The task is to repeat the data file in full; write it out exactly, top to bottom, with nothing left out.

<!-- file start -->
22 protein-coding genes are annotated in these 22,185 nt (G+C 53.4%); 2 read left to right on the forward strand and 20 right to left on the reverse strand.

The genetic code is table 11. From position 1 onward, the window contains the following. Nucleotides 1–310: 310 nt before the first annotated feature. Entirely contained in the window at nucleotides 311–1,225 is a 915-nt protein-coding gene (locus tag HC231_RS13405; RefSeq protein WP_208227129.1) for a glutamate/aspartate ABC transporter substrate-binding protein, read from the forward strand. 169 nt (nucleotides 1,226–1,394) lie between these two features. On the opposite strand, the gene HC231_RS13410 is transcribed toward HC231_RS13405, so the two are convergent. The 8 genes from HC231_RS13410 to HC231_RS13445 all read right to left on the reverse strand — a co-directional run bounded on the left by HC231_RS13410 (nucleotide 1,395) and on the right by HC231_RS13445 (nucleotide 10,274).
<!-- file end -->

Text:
22 protein-coding genes are annotated in these 22,185 nt (G+C 53.4%); 2 read left to right on the forward strand and 20 right to left on the reverse strand.

The genetic code is table 11. From position 1 onward, the window contains the following. Nucleotides 1–310: 310 nt before the first annotated feature. Entirely contained in the window at nucleotides 311–1,225 is a 915-nt protein-coding gene (locus tag HC231_RS13405; RefSeq protein WP_208227129.1) for a glutamate/aspartate ABC transporter substrate-binding protein, read from the forward strand. 169 nt (nucleotides 1,226–1,394) lie between these two features. On the opposite strand, the gene HC231_RS13410 is transcribed toward HC231_RS13405, so the two are convergent. The 8 genes from HC231_RS13410 to HC231_RS13445 all read right to left on the reverse strand — a co-directional run bounded on the left by HC231_RS13410 (nucleotide 1,395) and on the right by HC231_RS13445 (nucleotide 10,274).